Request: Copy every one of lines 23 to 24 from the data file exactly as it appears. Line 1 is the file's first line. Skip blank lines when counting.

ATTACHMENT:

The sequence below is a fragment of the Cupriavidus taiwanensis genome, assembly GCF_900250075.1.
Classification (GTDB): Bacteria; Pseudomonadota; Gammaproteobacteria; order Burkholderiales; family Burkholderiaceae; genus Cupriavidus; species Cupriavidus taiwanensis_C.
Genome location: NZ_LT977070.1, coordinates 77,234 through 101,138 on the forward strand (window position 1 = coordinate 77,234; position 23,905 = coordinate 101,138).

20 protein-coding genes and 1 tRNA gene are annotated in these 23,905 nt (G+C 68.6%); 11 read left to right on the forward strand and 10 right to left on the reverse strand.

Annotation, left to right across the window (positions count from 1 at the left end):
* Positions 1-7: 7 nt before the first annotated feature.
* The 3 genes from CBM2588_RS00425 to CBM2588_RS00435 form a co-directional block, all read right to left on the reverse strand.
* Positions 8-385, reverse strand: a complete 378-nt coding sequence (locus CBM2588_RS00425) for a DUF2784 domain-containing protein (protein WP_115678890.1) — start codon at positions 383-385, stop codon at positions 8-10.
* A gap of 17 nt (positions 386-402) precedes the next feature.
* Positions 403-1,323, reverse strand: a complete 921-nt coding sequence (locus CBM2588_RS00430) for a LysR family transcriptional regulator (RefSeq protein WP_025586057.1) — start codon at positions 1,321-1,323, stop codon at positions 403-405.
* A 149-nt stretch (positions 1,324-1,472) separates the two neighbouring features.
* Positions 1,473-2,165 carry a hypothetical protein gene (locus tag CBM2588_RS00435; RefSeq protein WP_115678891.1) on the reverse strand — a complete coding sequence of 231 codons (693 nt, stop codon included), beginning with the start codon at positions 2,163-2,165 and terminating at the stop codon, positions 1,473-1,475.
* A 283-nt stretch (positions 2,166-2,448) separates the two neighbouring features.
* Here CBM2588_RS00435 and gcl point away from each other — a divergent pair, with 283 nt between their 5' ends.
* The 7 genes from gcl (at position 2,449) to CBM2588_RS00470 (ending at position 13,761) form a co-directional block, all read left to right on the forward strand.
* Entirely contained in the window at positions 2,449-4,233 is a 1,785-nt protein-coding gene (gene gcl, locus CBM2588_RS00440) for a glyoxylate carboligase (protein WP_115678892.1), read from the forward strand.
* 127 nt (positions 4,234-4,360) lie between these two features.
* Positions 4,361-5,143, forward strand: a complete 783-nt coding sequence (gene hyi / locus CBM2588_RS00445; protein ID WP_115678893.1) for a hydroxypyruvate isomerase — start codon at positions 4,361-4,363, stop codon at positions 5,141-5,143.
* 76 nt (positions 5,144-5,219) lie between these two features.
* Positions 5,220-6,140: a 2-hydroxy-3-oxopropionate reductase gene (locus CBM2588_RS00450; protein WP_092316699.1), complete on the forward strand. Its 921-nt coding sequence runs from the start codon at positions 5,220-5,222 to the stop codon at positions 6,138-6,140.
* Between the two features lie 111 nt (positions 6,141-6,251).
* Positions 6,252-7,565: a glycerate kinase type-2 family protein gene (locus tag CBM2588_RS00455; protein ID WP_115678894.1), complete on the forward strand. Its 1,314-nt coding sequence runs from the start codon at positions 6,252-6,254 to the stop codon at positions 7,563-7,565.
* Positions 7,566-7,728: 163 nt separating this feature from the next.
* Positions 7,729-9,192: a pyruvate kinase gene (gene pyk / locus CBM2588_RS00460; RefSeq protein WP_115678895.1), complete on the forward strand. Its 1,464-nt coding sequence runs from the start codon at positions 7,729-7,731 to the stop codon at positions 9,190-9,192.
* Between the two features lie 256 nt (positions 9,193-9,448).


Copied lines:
* Positions 7,566-7,728: 163 nt separating this feature from the next.
* Positions 7,729-9,192: a pyruvate kinase gene (gene pyk / locus CBM2588_RS00460; RefSeq protein WP_115678895.1), complete on the forward strand. Its 1,464-nt coding sequence runs from the start codon at positions 7,729-7,731 to the stop codon at positions 9,190-9,192.